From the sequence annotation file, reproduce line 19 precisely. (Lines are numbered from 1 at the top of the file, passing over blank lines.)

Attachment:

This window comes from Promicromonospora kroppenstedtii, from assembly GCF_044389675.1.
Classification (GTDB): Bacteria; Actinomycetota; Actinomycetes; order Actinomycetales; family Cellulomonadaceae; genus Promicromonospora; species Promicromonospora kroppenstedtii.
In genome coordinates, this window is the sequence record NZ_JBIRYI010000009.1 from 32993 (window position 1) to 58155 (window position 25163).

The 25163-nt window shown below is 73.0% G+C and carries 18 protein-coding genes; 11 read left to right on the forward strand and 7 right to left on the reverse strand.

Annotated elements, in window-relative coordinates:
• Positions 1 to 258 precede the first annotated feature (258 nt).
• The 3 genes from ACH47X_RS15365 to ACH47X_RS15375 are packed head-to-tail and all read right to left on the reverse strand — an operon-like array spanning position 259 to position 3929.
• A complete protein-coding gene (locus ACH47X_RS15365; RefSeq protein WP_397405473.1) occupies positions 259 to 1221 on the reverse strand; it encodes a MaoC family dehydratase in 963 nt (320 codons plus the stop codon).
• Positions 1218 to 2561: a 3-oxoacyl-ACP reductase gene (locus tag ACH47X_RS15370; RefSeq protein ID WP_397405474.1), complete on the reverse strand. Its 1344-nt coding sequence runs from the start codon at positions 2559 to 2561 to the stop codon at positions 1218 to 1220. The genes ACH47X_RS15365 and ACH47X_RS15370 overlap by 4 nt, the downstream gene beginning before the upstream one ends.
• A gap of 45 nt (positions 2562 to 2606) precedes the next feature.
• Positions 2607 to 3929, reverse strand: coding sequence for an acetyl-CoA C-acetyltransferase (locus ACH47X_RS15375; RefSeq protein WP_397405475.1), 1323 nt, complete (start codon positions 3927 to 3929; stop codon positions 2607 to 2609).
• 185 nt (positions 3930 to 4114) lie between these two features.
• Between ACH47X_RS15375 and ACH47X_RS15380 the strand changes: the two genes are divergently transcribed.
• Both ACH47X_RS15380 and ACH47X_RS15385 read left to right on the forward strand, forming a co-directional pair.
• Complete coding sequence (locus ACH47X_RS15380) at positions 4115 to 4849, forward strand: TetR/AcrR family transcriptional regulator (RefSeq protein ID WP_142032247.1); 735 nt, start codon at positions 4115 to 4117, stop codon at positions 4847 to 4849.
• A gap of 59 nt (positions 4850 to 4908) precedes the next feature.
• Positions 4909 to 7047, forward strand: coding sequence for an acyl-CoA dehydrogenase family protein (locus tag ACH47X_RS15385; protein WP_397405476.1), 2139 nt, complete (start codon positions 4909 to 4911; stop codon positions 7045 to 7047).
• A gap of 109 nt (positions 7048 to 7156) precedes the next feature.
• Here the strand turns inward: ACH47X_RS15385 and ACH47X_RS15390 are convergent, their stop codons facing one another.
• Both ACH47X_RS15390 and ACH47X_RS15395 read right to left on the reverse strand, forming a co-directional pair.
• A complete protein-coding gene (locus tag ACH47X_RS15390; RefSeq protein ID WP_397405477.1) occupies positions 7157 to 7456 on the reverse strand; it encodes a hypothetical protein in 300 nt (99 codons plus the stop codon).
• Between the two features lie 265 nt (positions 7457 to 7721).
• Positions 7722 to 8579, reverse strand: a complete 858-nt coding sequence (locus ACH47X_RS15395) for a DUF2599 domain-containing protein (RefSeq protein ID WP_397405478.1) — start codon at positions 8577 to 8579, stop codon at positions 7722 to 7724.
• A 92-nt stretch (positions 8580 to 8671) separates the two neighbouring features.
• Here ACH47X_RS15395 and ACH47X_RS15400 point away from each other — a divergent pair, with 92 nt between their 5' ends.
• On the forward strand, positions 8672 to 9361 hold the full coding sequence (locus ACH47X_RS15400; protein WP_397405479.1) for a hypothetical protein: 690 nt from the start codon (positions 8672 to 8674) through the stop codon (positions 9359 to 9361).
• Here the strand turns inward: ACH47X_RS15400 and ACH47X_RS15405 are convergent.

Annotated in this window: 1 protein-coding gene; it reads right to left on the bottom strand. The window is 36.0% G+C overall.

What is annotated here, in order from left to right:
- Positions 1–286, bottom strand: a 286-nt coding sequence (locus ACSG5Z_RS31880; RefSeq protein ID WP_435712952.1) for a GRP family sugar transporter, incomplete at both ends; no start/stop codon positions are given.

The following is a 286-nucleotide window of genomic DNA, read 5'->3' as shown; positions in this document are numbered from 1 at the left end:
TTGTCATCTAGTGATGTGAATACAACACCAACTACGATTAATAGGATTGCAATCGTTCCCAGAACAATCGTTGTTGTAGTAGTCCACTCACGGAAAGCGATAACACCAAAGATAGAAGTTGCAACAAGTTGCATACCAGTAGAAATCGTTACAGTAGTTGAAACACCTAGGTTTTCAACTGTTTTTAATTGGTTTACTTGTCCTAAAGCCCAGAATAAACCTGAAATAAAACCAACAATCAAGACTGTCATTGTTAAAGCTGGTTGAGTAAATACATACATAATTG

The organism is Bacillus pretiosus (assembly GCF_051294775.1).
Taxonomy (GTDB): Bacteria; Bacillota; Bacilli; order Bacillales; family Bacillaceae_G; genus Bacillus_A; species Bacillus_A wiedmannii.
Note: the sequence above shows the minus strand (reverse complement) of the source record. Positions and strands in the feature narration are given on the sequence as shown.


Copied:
• Here the strand turns inward: ACH47X_RS15385 and ACH47X_RS15390 are convergent, their stop codons facing one another.